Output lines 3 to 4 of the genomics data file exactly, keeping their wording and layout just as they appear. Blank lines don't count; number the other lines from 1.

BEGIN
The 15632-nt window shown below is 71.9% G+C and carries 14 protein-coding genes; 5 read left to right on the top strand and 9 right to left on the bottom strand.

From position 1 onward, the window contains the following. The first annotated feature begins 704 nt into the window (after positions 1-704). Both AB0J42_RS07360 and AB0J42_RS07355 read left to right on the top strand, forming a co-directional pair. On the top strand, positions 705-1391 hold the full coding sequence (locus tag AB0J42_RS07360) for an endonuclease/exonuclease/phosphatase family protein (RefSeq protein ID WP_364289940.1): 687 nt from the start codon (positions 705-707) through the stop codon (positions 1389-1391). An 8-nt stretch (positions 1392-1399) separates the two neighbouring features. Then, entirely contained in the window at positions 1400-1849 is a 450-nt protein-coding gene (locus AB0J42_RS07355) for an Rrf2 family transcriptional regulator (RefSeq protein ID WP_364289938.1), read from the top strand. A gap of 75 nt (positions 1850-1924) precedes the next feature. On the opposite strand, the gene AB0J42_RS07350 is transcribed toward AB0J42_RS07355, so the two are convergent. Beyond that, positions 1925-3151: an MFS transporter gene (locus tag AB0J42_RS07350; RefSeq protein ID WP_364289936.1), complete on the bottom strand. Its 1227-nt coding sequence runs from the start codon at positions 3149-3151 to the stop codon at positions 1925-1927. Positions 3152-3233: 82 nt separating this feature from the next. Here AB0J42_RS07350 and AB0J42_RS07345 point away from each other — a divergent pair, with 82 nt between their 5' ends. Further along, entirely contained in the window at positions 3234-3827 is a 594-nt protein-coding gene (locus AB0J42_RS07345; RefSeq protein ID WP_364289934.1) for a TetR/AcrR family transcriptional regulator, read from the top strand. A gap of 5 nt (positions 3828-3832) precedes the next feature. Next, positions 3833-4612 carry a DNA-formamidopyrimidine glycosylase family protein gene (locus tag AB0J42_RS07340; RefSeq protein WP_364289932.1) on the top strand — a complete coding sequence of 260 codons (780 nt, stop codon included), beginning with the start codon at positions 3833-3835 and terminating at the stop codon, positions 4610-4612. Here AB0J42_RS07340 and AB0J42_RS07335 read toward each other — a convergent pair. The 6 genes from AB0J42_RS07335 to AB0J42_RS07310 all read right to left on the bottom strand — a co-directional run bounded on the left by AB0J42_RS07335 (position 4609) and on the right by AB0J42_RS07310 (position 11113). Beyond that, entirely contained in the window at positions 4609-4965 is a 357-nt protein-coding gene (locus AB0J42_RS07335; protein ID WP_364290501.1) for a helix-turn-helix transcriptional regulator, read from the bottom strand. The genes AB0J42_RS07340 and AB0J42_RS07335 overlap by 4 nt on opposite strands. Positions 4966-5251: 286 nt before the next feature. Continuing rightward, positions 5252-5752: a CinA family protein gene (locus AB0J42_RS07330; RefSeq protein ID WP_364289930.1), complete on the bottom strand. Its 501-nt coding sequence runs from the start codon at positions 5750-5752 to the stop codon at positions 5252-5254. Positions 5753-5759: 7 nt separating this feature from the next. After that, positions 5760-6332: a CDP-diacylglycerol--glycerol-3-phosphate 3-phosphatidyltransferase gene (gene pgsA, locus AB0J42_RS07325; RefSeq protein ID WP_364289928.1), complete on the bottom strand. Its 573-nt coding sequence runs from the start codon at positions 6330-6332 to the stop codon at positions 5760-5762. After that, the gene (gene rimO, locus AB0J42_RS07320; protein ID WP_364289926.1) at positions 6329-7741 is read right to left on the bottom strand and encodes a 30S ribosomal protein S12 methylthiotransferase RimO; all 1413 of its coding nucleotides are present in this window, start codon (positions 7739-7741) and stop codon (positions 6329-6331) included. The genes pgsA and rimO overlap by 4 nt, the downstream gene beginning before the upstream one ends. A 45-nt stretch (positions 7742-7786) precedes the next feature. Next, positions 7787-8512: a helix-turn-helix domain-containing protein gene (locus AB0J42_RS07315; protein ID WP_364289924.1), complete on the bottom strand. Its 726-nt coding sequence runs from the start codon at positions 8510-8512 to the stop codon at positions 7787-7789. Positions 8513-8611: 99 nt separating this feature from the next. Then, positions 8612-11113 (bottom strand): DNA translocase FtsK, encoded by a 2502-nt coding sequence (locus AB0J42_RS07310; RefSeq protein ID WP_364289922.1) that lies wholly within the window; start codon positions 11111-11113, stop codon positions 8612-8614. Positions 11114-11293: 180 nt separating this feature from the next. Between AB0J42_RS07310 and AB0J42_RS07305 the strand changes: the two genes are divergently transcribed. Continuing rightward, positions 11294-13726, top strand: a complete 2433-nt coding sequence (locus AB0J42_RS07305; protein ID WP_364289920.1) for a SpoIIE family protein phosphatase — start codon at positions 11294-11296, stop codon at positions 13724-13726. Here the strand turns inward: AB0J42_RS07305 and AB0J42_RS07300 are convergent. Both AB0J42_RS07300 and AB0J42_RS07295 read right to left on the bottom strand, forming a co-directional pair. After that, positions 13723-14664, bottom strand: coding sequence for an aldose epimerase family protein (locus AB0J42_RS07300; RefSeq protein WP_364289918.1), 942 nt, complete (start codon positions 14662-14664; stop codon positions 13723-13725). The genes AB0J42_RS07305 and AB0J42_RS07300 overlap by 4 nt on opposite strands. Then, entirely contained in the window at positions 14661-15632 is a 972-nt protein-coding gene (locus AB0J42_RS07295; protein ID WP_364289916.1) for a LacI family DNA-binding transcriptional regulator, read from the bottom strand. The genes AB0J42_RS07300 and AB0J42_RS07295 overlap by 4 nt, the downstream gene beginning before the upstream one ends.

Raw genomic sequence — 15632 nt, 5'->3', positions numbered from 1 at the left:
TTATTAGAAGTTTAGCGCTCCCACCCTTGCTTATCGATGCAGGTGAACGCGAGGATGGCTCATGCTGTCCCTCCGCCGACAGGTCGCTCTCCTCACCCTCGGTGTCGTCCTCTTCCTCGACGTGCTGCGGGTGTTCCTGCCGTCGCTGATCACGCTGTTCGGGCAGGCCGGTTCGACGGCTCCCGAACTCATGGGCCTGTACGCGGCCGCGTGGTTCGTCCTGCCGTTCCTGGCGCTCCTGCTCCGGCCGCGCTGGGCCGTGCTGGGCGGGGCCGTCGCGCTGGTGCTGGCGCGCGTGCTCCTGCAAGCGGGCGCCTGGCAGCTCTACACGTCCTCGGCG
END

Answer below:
Raw genomic sequence — 15632 nt, 5'->3', positions numbered from 1 at the left:
TTATTAGAAGTTTAGCGCTCCCACCCTTGCTTATCGATGCAGGTGAACGCGAGGATGGCTCATGCTGTCCCTCCGCCGACAGGTCGCTCTCCTCACCCTCGGTGTCGTCCTCTTCCTCGACGTGCTGCGGGTGTTCCTGCCGTCGCTGATCACGCTGTTCGGGCAGGCCGGTTCGACGGCTCCCGAACTCATGGGCCTGTACGCGGCCGCGTGGTTCGTCCTGCCGTTCCTGGCGCTCCTGCTCCGGCCGCGCTGGGCCGTGCTGGGCGGGGCCGTCGCGCTGGTGCTGGCGCGCGTGCTCCTGCAAGCGGGCGCCTGGCAGCTCTACACGTCCTCGGCG